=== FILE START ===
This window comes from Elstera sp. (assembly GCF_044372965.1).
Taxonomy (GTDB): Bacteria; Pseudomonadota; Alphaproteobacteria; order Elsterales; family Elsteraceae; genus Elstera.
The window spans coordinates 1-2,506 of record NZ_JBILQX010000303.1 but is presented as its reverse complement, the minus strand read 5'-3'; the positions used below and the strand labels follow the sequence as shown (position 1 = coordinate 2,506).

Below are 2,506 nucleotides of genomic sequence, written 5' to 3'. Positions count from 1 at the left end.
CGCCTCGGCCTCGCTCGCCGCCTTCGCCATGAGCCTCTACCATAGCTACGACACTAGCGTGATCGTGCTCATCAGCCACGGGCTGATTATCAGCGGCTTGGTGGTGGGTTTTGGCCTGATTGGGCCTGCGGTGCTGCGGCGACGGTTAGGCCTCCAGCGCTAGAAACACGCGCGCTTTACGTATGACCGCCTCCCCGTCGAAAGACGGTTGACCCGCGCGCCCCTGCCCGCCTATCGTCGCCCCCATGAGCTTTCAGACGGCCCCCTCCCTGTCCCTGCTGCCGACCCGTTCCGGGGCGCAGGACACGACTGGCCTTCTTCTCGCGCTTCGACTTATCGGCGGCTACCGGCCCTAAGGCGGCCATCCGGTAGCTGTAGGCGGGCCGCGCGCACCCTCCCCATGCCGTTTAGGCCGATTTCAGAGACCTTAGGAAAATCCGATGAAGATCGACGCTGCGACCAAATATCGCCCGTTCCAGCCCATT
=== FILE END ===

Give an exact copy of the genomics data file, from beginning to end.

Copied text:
This window comes from Elstera sp. (assembly GCF_044372965.1).
Taxonomy (GTDB): Bacteria; Pseudomonadota; Alphaproteobacteria; order Elsterales; family Elsteraceae; genus Elstera.
The window spans coordinates 1-2,506 of record NZ_JBILQX010000303.1 but is presented as its reverse complement, the minus strand read 5'-3'; the positions used below and the strand labels follow the sequence as shown (position 1 = coordinate 2,506).

Below are 2,506 nucleotides of genomic sequence, written 5' to 3'. Positions count from 1 at the left end.
CGCCTCGGCCTCGCTCGCCGCCTTCGCCATGAGCCTCTACCATAGCTACGACACTAGCGTGATCGTGCTCATCAGCCACGGGCTGATTATCAGCGGCTTGGTGGTGGGTTTTGGCCTGATTGGGCCTGCGGTGCTGCGGCGACGGTTAGGCCTCCAGCGCTAGAAACACGCGCGCTTTACGTATGACCGCCTCCCCGTCGAAAGACGGTTGACCCGCGCGCCCCTGCCCGCCTATCGTCGCCCCCATGAGCTTTCAGACGGCCCCCTCCCTGTCCCTGCTGCCGACCCGTTCCGGGGCGCAGGACACGACTGGCCTTCTTCTCGCGCTTCGACTTATCGGCGGCTACCGGCCCTAAGGCGGCCATCCGGTAGCTGTAGGCGGGCCGCGCGCACCCTCCCCATGCCGTTTAGGCCGATTTCAGAGACCTTAGGAAAATCCGATGAAGATCGACGCTGCGACCAAATATCGCCCGTTCCAGCCCATT